Anticipating with his inventions and experiments in this field the development of remote control, Tesla was ahead of his time. The large photograph of his "World Wireless" station on Long Island New York depicts his intention to construct a transmitting station for particular purposes. That station was built in 1900 for wireless trans-Atlantic telephony, to broadcast news and music, to transmit text and images, and also to demonstrate the feasibility of large-scale electrical power transmission. This great plan remains unrealized.

Numerous decorations, honorary diplomas and awards exhibited in the last part of the exhibition symbolize the significance of his inventions. However, the greatest award was granted to him post-mortem by the International Commission for Electrical Engineering at its session in Philadelphia in 1960. The Commission decided to give the name "tesla" to the unit of magnetic induction. In this way Tesla became equally ranked with such outstanding scientists as Volta, Ampere, Faraday, Henry, Watt, Ohm, Coulomb, Kelvin, Gauss, Weber and Jansky.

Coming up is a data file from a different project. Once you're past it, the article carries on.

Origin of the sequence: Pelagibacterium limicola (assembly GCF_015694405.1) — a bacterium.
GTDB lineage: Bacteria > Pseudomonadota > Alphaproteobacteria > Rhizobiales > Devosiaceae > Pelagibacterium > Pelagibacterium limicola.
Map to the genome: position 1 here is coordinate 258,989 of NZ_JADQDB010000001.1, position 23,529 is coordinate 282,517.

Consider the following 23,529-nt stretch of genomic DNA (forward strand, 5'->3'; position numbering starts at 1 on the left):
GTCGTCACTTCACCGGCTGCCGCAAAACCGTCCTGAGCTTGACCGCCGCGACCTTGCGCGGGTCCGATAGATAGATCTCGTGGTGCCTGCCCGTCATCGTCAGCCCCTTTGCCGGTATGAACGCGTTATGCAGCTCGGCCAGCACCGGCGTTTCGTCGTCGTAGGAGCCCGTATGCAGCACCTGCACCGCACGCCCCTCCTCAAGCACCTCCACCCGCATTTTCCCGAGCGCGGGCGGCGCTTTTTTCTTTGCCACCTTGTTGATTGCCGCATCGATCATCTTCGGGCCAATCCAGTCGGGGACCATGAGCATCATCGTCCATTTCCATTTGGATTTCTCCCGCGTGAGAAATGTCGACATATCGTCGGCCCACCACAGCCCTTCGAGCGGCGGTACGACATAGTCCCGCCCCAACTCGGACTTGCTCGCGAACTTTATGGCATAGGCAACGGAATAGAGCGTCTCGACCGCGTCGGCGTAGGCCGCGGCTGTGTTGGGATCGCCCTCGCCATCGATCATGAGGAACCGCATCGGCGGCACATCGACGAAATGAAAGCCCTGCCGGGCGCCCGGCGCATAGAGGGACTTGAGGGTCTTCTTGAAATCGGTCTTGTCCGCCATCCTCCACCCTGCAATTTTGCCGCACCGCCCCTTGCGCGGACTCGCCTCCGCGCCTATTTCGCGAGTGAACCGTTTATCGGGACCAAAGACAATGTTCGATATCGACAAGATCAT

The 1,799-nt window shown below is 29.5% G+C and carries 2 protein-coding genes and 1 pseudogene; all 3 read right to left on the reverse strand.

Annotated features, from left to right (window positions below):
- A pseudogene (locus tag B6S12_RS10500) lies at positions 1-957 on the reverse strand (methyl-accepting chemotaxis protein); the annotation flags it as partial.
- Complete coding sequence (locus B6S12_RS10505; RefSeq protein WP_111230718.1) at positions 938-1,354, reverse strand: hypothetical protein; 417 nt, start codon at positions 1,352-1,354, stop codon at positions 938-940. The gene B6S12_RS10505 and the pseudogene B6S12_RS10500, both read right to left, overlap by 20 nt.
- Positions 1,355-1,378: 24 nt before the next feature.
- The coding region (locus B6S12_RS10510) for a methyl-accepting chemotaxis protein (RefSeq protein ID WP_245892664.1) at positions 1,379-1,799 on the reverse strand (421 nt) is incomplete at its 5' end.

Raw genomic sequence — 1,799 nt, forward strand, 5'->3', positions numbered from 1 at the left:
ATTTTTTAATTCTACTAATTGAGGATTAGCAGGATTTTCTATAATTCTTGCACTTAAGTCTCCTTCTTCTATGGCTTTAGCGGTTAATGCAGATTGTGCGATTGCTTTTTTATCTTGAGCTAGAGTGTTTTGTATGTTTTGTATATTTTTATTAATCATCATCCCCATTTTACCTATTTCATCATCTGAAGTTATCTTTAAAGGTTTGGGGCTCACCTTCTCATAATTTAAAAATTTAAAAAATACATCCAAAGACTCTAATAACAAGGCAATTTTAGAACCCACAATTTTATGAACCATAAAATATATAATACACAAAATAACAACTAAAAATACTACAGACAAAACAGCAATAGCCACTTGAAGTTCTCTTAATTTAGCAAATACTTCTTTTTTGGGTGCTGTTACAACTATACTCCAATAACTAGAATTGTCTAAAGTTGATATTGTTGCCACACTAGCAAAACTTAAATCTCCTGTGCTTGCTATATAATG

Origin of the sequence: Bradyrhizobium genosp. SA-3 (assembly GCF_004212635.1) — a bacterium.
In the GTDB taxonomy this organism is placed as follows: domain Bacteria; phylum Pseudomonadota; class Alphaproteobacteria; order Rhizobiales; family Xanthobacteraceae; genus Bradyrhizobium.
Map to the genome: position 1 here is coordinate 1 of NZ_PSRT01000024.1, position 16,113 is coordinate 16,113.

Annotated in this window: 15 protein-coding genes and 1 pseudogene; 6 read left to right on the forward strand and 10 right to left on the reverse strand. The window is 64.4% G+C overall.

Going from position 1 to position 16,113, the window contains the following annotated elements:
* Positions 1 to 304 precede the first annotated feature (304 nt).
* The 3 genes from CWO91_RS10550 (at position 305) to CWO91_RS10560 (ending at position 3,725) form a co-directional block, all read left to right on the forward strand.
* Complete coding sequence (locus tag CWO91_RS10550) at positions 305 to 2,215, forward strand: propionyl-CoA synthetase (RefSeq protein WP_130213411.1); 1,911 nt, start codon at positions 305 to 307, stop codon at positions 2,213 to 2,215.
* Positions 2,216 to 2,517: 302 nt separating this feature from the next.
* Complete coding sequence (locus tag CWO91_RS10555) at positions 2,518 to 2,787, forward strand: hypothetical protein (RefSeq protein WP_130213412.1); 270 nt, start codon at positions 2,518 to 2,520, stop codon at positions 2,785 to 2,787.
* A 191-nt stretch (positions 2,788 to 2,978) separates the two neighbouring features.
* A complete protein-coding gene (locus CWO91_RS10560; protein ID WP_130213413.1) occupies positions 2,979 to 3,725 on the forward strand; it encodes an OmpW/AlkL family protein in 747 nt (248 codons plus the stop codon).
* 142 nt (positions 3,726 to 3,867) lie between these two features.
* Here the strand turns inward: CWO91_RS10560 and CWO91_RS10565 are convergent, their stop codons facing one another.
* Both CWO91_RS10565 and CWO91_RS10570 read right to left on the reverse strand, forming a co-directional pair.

The posthumous casting of Nikola Tesla's face is the last exhibit, and next to it is the quotation of the American inventor E. Armstrong: "The World, I think, will wait a long time for Nikola Tesla's equal in achievement and imagination."

Second Floor

The whole intellectual inheritance of Tesla is situated on the second floor of the building. It includes his manuscripts and drawings, correspondence with over 6,700 different persons, books and the valuable clippings from periodicals and newspapers that published articles about Tesla or about scientific and technical problems in which he was interested.

The first Nikola Tesla Museum Catalog of Documents with Commentaries was produced under the guidance of Professor Veljko Korac, Director of the Nikola Tesla Museum from 1952 until 1980 with the help of professors and younger staff from the University of Belgrade's Faculty of Electrical Engineering and the Museum staff. On the whole around 150,000 of the approximately 160,000 existing documents were registered. At times there are electrical and mechanical engineers working in the Museum and also external experts with part-time or occasional engagement. Since 1990 these external experts have been involved in the preparation of additional material for publication and in the development of a new Nikola Tesla Museum Catalog of Documents, presently in the form of a searchable computer database.